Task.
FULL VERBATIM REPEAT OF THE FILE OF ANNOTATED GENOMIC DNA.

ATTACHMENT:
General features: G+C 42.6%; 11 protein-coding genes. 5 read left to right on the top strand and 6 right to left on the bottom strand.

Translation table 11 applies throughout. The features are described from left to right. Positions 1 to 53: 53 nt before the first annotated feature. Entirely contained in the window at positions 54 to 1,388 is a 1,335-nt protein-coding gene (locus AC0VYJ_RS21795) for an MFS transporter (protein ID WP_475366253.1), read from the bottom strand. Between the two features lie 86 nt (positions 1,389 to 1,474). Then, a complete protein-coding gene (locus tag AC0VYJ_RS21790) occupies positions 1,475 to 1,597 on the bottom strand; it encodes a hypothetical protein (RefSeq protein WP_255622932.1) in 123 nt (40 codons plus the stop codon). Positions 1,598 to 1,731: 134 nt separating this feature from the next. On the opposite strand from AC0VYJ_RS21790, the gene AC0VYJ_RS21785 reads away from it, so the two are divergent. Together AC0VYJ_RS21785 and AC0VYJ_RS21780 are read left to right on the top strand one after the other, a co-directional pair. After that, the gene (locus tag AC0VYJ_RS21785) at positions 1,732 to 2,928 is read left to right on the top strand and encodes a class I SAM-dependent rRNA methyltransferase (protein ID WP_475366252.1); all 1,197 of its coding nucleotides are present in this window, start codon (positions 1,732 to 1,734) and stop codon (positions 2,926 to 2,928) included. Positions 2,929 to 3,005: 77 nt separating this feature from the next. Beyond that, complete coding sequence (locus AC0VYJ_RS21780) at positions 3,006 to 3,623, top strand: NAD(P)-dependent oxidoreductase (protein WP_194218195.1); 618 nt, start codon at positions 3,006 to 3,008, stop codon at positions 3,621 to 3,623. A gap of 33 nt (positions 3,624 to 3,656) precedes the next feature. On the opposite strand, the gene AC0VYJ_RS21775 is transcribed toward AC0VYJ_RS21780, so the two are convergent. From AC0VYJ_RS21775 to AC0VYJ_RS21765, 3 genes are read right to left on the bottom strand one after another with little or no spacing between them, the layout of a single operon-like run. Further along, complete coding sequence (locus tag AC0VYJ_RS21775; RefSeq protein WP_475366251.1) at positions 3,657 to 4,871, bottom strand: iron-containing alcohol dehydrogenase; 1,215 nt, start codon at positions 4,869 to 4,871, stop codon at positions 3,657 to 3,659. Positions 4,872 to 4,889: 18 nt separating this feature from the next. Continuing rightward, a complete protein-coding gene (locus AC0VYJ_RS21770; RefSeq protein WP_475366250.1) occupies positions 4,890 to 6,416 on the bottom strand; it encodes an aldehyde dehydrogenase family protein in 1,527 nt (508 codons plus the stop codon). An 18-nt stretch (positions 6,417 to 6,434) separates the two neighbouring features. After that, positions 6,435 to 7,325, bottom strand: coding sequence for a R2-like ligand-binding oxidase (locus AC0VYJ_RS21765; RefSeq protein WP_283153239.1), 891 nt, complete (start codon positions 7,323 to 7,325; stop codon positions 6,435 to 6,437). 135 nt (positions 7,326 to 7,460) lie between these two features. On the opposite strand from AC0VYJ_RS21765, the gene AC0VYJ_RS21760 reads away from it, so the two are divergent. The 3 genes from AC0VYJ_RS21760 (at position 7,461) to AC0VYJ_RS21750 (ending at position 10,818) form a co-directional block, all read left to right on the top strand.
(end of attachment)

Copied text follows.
General features: G+C 42.6%; 11 protein-coding genes. 5 read left to right on the top strand and 6 right to left on the bottom strand.

Translation table 11 applies throughout. The features are described from left to right. Positions 1 to 53: 53 nt before the first annotated feature. Entirely contained in the window at positions 54 to 1,388 is a 1,335-nt protein-coding gene (locus AC0VYJ_RS21795) for an MFS transporter (protein ID WP_475366253.1), read from the bottom strand. Between the two features lie 86 nt (positions 1,389 to 1,474). Then, a complete protein-coding gene (locus tag AC0VYJ_RS21790) occupies positions 1,475 to 1,597 on the bottom strand; it encodes a hypothetical protein (RefSeq protein WP_255622932.1) in 123 nt (40 codons plus the stop codon). Positions 1,598 to 1,731: 134 nt separating this feature from the next. On the opposite strand from AC0VYJ_RS21790, the gene AC0VYJ_RS21785 reads away from it, so the two are divergent. Together AC0VYJ_RS21785 and AC0VYJ_RS21780 are read left to right on the top strand one after the other, a co-directional pair. After that, the gene (locus tag AC0VYJ_RS21785) at positions 1,732 to 2,928 is read left to right on the top strand and encodes a class I SAM-dependent rRNA methyltransferase (protein ID WP_475366252.1); all 1,197 of its coding nucleotides are present in this window, start codon (positions 1,732 to 1,734) and stop codon (positions 2,926 to 2,928) included. Positions 2,929 to 3,005: 77 nt separating this feature from the next. Beyond that, complete coding sequence (locus AC0VYJ_RS21780) at positions 3,006 to 3,623, top strand: NAD(P)-dependent oxidoreductase (protein WP_194218195.1); 618 nt, start codon at positions 3,006 to 3,008, stop codon at positions 3,621 to 3,623. A gap of 33 nt (positions 3,624 to 3,656) precedes the next feature. On the opposite strand, the gene AC0VYJ_RS21775 is transcribed toward AC0VYJ_RS21780, so the two are convergent. From AC0VYJ_RS21775 to AC0VYJ_RS21765, 3 genes are read right to left on the bottom strand one after another with little or no spacing between them, the layout of a single operon-like run. Further along, complete coding sequence (locus tag AC0VYJ_RS21775; RefSeq protein WP_475366251.1) at positions 3,657 to 4,871, bottom strand: iron-containing alcohol dehydrogenase; 1,215 nt, start codon at positions 4,869 to 4,871, stop codon at positions 3,657 to 3,659. Positions 4,872 to 4,889: 18 nt separating this feature from the next. Continuing rightward, a complete protein-coding gene (locus AC0VYJ_RS21770; RefSeq protein WP_475366250.1) occupies positions 4,890 to 6,416 on the bottom strand; it encodes an aldehyde dehydrogenase family protein in 1,527 nt (508 codons plus the stop codon). An 18-nt stretch (positions 6,417 to 6,434) separates the two neighbouring features. After that, positions 6,435 to 7,325, bottom strand: coding sequence for a R2-like ligand-binding oxidase (locus AC0VYJ_RS21765; RefSeq protein WP_283153239.1), 891 nt, complete (start codon positions 7,323 to 7,325; stop codon positions 6,435 to 6,437). 135 nt (positions 7,326 to 7,460) lie between these two features. On the opposite strand from AC0VYJ_RS21765, the gene AC0VYJ_RS21760 reads away from it, so the two are divergent. The 3 genes from AC0VYJ_RS21760 (at position 7,461) to AC0VYJ_RS21750 (ending at position 10,818) form a co-directional block, all read left to right on the top strand.